Pliny the Elder’s Natural History was left uncompleted when he died trying to rescue friends from the eruption of Vesuvius in 79 CE. But the Roman scholar’s encyclopedic work still stands as the most impressive synthesis of scientific knowledge in the ancient era, as scientists have once again learned.
In Natural History, Pliny gives a vivid account of orcas attacking whales at the Strait of Gibraltar. Using the term “balæna” to describe an unknown species of whales, Pliny wrote:
It is said that [the whales] are not to be seen in the ocean of Gades before the winter solstice, and that at periodical seasons they retire and conceal themselves in some calm capacious bay, in which they take a delight in bringing forth. This fact, however, is known to the orca, an animal which is peculiarly hostile to the balæna, and the form of which cannot be in any way adequately described, but as an enormous mass of flesh armed with teeth. This animal attacks the balænain its places of retirement, and with its teeth tears its young, or else attacks the females which have just brought forth, and, indeed, while they are still pregnant.
For many decades, scientists were dubious about this passage since whales do not, in the modern era, use the area as a calving ground. But newly discovered whale bones lend credibility to Pliny’s account.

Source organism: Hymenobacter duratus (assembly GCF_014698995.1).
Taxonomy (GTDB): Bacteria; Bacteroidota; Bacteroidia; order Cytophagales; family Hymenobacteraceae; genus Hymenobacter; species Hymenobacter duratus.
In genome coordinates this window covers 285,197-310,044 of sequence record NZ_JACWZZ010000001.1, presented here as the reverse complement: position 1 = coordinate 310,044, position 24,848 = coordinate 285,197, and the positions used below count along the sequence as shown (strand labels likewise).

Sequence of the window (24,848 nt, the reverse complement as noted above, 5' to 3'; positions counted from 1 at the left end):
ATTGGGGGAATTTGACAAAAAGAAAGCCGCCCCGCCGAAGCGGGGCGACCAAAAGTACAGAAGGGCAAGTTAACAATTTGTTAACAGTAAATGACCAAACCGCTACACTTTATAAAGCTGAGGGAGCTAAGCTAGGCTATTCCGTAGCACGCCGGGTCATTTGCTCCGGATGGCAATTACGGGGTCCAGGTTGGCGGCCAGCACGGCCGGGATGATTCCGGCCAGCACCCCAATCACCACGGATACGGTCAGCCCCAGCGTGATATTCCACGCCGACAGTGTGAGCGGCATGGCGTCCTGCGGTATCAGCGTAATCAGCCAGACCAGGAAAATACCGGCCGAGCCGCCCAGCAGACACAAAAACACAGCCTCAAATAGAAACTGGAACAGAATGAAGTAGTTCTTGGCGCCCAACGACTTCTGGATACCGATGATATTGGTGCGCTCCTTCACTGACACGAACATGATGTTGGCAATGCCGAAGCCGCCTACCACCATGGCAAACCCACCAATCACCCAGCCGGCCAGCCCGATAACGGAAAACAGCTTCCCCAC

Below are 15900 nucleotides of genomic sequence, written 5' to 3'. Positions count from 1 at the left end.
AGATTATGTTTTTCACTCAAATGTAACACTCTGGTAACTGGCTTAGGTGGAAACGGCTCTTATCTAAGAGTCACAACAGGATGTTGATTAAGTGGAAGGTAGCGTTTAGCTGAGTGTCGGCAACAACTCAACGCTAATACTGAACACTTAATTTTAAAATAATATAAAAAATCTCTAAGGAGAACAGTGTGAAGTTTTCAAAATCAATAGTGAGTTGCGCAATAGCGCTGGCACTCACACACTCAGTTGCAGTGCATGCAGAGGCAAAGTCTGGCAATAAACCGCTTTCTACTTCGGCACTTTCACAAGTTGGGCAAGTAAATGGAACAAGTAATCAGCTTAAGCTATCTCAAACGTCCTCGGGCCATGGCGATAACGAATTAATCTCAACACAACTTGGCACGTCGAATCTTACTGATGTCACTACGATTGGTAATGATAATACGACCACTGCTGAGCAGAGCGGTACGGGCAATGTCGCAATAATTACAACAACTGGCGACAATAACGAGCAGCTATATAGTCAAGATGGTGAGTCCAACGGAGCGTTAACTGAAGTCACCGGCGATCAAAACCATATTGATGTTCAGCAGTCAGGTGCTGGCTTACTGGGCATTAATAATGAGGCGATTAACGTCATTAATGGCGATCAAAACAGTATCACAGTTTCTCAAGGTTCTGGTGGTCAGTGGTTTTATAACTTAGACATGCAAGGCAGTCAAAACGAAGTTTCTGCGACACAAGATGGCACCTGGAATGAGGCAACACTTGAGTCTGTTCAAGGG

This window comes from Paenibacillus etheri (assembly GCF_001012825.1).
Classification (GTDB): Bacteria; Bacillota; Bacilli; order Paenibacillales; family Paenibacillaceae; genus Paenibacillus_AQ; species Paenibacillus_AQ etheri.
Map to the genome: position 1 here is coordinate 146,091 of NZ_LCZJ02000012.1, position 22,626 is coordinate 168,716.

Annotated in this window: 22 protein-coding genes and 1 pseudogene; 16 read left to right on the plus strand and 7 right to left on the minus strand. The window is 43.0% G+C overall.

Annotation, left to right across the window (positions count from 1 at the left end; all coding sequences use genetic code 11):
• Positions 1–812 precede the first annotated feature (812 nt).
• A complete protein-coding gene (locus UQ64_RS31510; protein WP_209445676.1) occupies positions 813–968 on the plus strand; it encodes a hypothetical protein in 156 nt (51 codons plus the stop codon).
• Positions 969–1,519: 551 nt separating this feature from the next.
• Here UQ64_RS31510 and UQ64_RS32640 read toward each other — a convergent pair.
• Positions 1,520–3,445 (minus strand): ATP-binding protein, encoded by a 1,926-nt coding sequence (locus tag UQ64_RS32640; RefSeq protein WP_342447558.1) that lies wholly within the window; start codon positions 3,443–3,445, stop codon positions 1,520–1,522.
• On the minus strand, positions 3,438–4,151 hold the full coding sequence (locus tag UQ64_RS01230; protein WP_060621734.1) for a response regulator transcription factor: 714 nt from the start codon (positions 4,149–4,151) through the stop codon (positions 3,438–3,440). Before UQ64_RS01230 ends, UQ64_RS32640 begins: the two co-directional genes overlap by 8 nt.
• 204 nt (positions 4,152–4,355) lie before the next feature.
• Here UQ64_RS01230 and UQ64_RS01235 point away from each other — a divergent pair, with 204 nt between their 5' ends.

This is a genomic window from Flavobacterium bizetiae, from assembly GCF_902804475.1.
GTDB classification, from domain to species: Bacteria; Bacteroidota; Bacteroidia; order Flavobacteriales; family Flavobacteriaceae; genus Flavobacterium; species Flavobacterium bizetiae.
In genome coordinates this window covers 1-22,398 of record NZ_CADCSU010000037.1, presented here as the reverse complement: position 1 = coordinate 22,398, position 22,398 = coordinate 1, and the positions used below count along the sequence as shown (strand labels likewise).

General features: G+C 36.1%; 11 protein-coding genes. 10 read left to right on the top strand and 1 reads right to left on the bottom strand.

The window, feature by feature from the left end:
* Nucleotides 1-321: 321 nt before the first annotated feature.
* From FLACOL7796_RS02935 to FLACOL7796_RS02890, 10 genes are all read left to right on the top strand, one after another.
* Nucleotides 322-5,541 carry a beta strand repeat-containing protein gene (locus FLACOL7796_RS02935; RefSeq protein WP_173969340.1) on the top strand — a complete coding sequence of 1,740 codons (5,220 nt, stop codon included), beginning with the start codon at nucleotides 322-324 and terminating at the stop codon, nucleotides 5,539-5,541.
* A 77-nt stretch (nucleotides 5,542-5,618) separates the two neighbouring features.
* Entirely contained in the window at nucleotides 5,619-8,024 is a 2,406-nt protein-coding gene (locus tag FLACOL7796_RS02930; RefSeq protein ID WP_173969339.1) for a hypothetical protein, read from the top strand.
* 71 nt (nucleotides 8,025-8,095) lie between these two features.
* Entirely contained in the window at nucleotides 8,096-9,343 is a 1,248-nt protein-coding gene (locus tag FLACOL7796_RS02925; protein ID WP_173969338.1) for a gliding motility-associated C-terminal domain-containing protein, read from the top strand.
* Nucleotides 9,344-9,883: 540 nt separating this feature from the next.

As LiveScience reports:
There are very few whale species that visit the Mediterranean Sea, as outlined in a 2016 report published in the journal Advances in Marine Biology, and none of those species are known to use the area as a calving ground. This fact led scientists to wonder if Pliny’s account was accurate, or if perhaps he was mistaking dolphins for whales.
That is, until researchers discovered ancient whale bones within the ruins of a fish-processing site in the ancient Roman city of Baelo Claudia, near today’s Tarifa, Spain. Pliny’s account “doesn’t match anything that can be seen there today, but it fits perfectly with the ecology if right and gray whales used to be present,” study co-author Anne Charpentier, an ecologist at the University of Montpellier, said in a statement from the University of York.